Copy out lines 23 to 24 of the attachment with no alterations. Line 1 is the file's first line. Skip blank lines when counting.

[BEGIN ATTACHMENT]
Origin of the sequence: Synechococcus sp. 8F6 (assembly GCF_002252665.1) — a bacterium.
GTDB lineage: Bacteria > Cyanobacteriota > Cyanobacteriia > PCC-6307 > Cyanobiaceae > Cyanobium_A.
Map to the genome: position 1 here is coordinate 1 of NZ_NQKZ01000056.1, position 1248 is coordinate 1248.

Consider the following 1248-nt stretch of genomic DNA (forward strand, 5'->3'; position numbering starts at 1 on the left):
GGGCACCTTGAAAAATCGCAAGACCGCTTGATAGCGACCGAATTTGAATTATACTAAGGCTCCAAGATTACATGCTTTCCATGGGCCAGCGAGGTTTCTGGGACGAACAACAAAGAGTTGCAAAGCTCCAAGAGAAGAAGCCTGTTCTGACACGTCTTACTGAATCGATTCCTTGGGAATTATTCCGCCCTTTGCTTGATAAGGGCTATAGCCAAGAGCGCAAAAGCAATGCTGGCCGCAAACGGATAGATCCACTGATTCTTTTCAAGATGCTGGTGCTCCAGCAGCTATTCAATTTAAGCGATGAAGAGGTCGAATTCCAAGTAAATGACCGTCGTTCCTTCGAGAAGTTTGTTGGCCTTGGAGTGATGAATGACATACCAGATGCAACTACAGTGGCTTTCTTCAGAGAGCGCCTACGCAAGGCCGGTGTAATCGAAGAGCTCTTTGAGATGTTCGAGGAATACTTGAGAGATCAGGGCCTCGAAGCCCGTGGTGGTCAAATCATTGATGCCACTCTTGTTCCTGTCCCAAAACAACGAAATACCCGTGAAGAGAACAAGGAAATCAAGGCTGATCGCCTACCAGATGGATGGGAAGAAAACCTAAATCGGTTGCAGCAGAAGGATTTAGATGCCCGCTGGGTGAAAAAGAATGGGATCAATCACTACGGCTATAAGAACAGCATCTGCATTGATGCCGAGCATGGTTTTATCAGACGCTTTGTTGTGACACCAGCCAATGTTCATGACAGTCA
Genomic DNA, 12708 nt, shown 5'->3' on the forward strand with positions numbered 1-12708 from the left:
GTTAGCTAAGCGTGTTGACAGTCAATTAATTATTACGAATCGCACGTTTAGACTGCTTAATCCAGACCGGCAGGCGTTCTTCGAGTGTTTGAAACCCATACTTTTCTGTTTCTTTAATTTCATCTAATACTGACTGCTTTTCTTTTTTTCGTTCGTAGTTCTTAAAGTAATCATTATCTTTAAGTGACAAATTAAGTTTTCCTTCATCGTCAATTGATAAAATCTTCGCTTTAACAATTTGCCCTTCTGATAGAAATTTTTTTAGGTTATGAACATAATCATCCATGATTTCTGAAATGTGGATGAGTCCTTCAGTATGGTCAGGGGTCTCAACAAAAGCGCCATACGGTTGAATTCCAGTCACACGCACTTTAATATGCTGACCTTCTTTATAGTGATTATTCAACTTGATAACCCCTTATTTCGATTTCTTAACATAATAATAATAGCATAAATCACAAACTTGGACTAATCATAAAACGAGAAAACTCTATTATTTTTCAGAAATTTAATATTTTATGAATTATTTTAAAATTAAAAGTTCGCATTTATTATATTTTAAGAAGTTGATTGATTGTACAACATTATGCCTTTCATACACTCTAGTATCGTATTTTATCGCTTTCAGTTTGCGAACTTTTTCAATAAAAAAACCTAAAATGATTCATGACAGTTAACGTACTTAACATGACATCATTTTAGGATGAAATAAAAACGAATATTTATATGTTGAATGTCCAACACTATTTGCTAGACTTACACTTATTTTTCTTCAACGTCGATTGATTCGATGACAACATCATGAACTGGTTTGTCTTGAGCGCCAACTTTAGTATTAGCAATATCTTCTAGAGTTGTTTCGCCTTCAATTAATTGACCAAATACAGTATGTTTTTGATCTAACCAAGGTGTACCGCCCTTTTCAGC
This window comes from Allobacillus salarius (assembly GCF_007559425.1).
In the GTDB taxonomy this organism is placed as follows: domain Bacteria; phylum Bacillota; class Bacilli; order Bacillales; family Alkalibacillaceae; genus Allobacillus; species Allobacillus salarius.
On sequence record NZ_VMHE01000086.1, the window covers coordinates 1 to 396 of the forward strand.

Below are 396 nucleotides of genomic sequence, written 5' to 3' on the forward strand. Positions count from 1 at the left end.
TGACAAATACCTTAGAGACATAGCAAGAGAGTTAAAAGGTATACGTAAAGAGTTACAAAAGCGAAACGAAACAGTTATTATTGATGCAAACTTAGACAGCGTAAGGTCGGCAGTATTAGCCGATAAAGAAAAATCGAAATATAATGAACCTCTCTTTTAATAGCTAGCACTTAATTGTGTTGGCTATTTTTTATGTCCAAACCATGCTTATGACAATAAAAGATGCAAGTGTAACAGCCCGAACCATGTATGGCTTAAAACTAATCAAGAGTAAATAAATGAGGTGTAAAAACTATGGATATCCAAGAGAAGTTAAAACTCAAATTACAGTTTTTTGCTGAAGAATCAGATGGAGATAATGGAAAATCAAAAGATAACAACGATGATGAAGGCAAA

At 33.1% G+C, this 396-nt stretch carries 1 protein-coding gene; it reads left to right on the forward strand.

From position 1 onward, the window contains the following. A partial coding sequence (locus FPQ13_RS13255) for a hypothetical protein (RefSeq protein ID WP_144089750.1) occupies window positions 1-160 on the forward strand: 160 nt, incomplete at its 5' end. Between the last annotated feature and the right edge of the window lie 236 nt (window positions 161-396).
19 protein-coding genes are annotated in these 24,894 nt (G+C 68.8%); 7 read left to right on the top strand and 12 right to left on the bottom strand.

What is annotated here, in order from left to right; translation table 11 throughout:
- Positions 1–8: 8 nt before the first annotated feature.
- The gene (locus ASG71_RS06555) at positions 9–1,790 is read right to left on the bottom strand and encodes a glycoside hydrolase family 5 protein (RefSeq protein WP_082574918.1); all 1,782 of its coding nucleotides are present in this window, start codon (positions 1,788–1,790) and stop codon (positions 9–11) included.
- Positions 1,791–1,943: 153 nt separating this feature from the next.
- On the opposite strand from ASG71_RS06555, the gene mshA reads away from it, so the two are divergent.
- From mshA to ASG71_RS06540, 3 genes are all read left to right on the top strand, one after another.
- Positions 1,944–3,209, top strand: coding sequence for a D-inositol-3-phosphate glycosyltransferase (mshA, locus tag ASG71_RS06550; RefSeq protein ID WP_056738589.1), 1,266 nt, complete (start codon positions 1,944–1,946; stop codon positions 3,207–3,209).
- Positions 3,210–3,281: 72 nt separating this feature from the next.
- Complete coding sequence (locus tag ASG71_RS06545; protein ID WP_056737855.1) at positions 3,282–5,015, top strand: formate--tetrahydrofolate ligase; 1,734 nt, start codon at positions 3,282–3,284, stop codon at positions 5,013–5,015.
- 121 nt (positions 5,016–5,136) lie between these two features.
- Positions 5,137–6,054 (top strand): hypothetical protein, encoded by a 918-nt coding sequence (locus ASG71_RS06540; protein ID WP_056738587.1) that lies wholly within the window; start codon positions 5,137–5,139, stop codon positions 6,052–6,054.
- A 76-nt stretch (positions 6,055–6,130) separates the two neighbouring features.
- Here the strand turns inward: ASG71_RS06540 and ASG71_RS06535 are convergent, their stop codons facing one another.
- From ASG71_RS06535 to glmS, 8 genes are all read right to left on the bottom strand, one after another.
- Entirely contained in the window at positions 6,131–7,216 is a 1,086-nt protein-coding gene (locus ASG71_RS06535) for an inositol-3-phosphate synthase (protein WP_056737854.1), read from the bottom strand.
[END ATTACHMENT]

- Positions 3,210–3,281: 72 nt separating this feature from the next.
- Complete coding sequence (locus tag ASG71_RS06545; protein ID WP_056737855.1) at positions 3,282–5,015, top strand: formate--tetrahydrofolate ligase; 1,734 nt, start codon at positions 3,282–3,284, stop codon at positions 5,013–5,015.